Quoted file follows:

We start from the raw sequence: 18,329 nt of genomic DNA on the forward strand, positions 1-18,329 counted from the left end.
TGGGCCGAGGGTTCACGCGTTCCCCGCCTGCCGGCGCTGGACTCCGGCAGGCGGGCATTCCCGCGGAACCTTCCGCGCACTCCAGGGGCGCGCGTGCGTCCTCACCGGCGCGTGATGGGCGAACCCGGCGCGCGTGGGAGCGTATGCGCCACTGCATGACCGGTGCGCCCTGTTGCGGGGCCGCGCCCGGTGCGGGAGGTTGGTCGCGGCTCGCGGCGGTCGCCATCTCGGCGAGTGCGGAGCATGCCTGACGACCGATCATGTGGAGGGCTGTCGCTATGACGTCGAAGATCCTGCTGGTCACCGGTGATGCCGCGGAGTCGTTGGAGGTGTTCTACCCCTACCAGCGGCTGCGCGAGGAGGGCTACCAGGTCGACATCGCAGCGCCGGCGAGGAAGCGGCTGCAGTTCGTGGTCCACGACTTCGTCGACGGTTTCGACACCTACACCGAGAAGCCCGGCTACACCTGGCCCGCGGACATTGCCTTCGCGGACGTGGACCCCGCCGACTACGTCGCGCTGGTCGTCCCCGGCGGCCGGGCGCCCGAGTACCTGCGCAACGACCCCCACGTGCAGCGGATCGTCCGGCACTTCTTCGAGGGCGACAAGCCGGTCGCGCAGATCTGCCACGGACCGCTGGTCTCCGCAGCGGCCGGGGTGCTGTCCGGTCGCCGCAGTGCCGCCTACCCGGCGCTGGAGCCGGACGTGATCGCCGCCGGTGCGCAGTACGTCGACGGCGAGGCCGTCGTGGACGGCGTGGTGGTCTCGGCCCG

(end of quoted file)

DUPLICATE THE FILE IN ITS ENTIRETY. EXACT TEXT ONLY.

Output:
We start from the raw sequence: 18,329 nt of genomic DNA on the forward strand, positions 1-18,329 counted from the left end.
TGGGCCGAGGGTTCACGCGTTCCCCGCCTGCCGGCGCTGGACTCCGGCAGGCGGGCATTCCCGCGGAACCTTCCGCGCACTCCAGGGGCGCGCGTGCGTCCTCACCGGCGCGTGATGGGCGAACCCGGCGCGCGTGGGAGCGTATGCGCCACTGCATGACCGGTGCGCCCTGTTGCGGGGCCGCGCCCGGTGCGGGAGGTTGGTCGCGGCTCGCGGCGGTCGCCATCTCGGCGAGTGCGGAGCATGCCTGACGACCGATCATGTGGAGGGCTGTCGCTATGACGTCGAAGATCCTGCTGGTCACCGGTGATGCCGCGGAGTCGTTGGAGGTGTTCTACCCCTACCAGCGGCTGCGCGAGGAGGGCTACCAGGTCGACATCGCAGCGCCGGCGAGGAAGCGGCTGCAGTTCGTGGTCCACGACTTCGTCGACGGTTTCGACACCTACACCGAGAAGCCCGGCTACACCTGGCCCGCGGACATTGCCTTCGCGGACGTGGACCCCGCCGACTACGTCGCGCTGGTCGTCCCCGGCGGCCGGGCGCCCGAGTACCTGCGCAACGACCCCCACGTGCAGCGGATCGTCCGGCACTTCTTCGAGGGCGACAAGCCGGTCGCGCAGATCTGCCACGGACCGCTGGTCTCCGCAGCGGCCGGGGTGCTGTCCGGTCGCCGCAGTGCCGCCTACCCGGCGCTGGAGCCGGACGTGATCGCCGCCGGTGCGCAGTACGTCGACGGCGAGGCCGTCGTGGACGGCGTGGTGGTCTCGGCCCG